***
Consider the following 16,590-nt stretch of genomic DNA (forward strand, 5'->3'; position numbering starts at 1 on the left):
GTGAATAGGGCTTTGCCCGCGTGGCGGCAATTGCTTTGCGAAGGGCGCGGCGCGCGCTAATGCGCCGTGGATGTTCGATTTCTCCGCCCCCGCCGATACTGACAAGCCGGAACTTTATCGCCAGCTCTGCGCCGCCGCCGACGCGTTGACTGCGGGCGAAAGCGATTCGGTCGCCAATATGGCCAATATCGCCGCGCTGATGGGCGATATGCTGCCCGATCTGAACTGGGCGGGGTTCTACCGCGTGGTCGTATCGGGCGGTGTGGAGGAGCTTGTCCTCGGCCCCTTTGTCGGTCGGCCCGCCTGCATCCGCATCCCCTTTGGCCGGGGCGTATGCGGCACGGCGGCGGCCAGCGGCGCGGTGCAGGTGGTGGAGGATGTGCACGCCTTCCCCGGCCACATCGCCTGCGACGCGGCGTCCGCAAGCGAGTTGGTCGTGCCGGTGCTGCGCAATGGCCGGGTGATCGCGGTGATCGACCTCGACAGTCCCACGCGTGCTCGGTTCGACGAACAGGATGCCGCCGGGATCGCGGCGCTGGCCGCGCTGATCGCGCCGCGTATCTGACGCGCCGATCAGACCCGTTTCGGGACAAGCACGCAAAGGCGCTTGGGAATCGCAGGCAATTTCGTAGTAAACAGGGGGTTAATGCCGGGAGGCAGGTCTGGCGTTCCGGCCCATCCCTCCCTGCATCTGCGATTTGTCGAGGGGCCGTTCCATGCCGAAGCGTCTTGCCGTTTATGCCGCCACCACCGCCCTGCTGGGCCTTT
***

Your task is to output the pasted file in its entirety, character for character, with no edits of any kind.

Consider the following 16,590-nt stretch of genomic DNA (forward strand, 5'->3'; position numbering starts at 1 on the left):
GTGAATAGGGCTTTGCCCGCGTGGCGGCAATTGCTTTGCGAAGGGCGCGGCGCGCGCTAATGCGCCGTGGATGTTCGATTTCTCCGCCCCCGCCGATACTGACAAGCCGGAACTTTATCGCCAGCTCTGCGCCGCCGCCGACGCGTTGACTGCGGGCGAAAGCGATTCGGTCGCCAATATGGCCAATATCGCCGCGCTGATGGGCGATATGCTGCCCGATCTGAACTGGGCGGGGTTCTACCGCGTGGTCGTATCGGGCGGTGTGGAGGAGCTTGTCCTCGGCCCCTTTGTCGGTCGGCCCGCCTGCATCCGCATCCCCTTTGGCCGGGGCGTATGCGGCACGGCGGCGGCCAGCGGCGCGGTGCAGGTGGTGGAGGATGTGCACGCCTTCCCCGGCCACATCGCCTGCGACGCGGCGTCCGCAAGCGAGTTGGTCGTGCCGGTGCTGCGCAATGGCCGGGTGATCGCGGTGATCGACCTCGACAGTCCCACGCGTGCTCGGTTCGACGAACAGGATGCCGCCGGGATCGCGGCGCTGGCCGCGCTGATCGCGCCGCGTATCTGACGCGCCGATCAGACCCGTTTCGGGACAAGCACGCAAAGGCGCTTGGGAATCGCAGGCAATTTCGTAGTAAACAGGGGGTTAATGCCGGGAGGCAGGTCTGGCGTTCCGGCCCATCCCTCCCTGCATCTGCGATTTGTCGAGGGGCCGTTCCATGCCGAAGCGTCTTGCCGTTTATGCCGCCACCACCGCCCTGCTGGGCCTTT